'PBS made a huge mistake here and they need to fix it': Talk show host

Suspended employee fights back against sexual harassment claims

'PBS made a huge mistake here and they need to fix it': Talk show host
PBS talk show host Tavis Smiley is interviewed in 2012. REUTERS/Fred Prouser




LOS ANGELES (Variety.com) — Embattled talk show host Tavis Smiley has taken aim at PBS has he fights back against claims of sexual harassment that led the pubcaster to suspend distribution of his nightly show, among other professional fallout for Smiley.

In an interview Monday with "Good Morning America," Smiley admitted he has had consensual relationships with coworkers over the years but denied that he has ever used his power as an employer to coerce those relationships. Smiley said PBS has not given him specifics about who has leveled complaints about his behaviour, some of which goes back years.

Smiley emphatically told "GMA's" Paula Faris that he has "never groped (and) never coerced" women "in 30 years over six different networks."

Pressed by Faris, Smiley said one woman with whom he had a sexual relationship remains on the staff of his TS Media banner, which produces "Tavis Smiley" as well as his syndicated radio show and other media.

Smiley said he "applauded" women across the country who have been coming forward with stories of workplace harassment against powerful targets. But Smiley said he has been unjustly accused.

"I want to make sure we don't lose all sense of nuance and proportionality in this conversation because if we do, people end up being guilty simply by accusation," he said. "I'm not an angry black man and this notion of a hostile environment just doesn't fit."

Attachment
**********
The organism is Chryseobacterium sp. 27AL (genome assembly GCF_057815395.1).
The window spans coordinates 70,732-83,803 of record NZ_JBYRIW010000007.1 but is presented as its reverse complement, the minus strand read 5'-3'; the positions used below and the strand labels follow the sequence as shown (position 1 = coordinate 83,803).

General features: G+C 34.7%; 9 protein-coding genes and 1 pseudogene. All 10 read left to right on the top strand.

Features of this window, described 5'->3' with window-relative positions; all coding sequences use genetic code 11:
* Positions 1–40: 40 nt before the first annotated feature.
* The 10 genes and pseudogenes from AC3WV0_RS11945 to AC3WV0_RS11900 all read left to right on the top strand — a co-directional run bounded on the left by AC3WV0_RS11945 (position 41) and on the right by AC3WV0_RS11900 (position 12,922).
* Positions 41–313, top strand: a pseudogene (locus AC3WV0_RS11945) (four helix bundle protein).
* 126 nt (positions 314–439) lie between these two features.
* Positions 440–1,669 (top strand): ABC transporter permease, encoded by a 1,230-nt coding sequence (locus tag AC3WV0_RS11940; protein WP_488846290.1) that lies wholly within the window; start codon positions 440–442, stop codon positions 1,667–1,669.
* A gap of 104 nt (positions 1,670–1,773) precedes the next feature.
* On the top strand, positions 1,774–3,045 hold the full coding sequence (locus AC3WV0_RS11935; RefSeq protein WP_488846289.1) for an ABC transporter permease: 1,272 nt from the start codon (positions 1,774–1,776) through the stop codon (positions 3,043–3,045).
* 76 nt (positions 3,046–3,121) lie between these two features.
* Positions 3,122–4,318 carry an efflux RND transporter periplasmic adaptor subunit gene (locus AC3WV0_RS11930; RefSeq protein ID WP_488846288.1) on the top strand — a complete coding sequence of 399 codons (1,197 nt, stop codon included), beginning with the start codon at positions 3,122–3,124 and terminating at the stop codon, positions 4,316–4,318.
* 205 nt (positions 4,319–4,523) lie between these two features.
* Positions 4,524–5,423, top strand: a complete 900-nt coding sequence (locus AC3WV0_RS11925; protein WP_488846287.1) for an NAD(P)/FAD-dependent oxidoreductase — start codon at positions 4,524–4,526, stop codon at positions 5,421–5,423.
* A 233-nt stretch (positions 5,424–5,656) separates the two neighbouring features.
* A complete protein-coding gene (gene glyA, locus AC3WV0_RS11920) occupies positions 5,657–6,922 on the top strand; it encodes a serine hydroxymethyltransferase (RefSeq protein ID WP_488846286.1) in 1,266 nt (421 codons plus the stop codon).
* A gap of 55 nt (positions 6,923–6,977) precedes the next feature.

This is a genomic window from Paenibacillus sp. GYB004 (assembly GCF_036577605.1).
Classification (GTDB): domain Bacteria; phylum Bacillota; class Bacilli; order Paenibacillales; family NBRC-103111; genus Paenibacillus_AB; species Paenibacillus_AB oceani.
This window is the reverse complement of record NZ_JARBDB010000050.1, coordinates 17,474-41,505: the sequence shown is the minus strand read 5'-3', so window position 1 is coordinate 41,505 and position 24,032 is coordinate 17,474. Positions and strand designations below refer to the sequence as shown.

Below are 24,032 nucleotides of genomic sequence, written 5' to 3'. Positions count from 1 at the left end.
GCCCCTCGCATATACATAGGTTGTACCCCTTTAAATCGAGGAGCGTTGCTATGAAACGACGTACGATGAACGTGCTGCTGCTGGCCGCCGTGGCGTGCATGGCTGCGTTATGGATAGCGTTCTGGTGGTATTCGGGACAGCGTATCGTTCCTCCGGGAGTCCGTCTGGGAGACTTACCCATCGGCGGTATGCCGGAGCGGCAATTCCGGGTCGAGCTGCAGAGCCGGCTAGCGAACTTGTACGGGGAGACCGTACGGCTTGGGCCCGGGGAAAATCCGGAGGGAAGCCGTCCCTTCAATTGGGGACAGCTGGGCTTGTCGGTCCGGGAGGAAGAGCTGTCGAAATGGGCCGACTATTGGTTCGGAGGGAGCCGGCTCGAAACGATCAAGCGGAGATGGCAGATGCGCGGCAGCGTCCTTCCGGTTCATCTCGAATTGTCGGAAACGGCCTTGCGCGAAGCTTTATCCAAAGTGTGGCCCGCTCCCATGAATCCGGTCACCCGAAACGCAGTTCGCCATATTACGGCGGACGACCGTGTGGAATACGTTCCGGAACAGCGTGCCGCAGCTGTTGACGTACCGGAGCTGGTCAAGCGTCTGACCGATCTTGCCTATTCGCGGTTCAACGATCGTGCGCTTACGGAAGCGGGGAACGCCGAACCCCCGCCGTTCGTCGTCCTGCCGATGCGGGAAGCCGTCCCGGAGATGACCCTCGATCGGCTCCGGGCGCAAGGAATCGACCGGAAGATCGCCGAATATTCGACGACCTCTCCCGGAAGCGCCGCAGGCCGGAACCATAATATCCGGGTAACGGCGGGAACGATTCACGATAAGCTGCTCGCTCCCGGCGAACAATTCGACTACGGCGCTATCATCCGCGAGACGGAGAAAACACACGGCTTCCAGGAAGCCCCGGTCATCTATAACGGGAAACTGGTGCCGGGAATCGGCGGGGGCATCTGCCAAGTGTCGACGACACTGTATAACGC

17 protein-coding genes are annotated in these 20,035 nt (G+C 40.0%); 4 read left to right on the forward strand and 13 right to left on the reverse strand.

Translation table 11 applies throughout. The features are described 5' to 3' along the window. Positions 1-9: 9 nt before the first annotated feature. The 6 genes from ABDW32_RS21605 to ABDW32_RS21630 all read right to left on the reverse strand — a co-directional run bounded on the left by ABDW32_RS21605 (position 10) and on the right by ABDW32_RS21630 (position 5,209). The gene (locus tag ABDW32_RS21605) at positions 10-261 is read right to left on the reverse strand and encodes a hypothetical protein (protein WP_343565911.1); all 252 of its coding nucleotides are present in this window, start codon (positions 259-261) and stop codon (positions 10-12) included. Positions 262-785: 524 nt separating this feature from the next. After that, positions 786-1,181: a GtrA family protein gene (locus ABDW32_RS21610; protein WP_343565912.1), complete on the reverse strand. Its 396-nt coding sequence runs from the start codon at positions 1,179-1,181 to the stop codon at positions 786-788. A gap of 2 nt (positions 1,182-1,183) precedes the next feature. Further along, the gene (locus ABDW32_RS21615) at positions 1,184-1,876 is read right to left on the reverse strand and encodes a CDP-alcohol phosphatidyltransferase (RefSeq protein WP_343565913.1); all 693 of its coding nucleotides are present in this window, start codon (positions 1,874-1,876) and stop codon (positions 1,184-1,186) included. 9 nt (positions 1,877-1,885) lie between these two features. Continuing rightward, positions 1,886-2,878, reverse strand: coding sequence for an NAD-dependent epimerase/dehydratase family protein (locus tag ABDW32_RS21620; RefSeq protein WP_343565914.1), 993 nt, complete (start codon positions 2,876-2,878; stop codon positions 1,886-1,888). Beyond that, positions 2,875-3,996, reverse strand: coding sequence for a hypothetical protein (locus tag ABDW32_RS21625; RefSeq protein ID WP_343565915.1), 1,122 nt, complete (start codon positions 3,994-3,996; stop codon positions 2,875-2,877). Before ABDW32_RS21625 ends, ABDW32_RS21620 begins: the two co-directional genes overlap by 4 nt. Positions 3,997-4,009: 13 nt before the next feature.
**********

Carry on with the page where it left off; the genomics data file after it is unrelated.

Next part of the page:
Smiley was harshly critical of PBS' actions. He maintained he was never informed that PBS had brought in an outside law firm to investigation what the network has called "multiple" and "credible" allegations of harassment. Smiley said he met with PBS executives and lawyers for three hours but was never informed of specific allegations. He said that meeting was scheduled "only under the threat of a lawsuit."

Smiley was also critical of the fact that news of his suspension from PBS broke on Dec. 13 in Variety just minutes after the conclusion of that meeting.

"I'm human. I'm not perfect but this doesn't rise to the level" of sexual misconduct, Smiley said of his past relationships. "PBS made a huge mistake here and they need to fix it."

Walmart has backed away from its sponsorship of Smiley's programs while PBS' investigation is ongoing.

Walmart and Mills Entertainment have also dropped out of plans to back a 40-city live tour "Death of a King: A Live Theatrical Experience," based on Smiley's 2014 book of the same name about Martin Luther King Jr.


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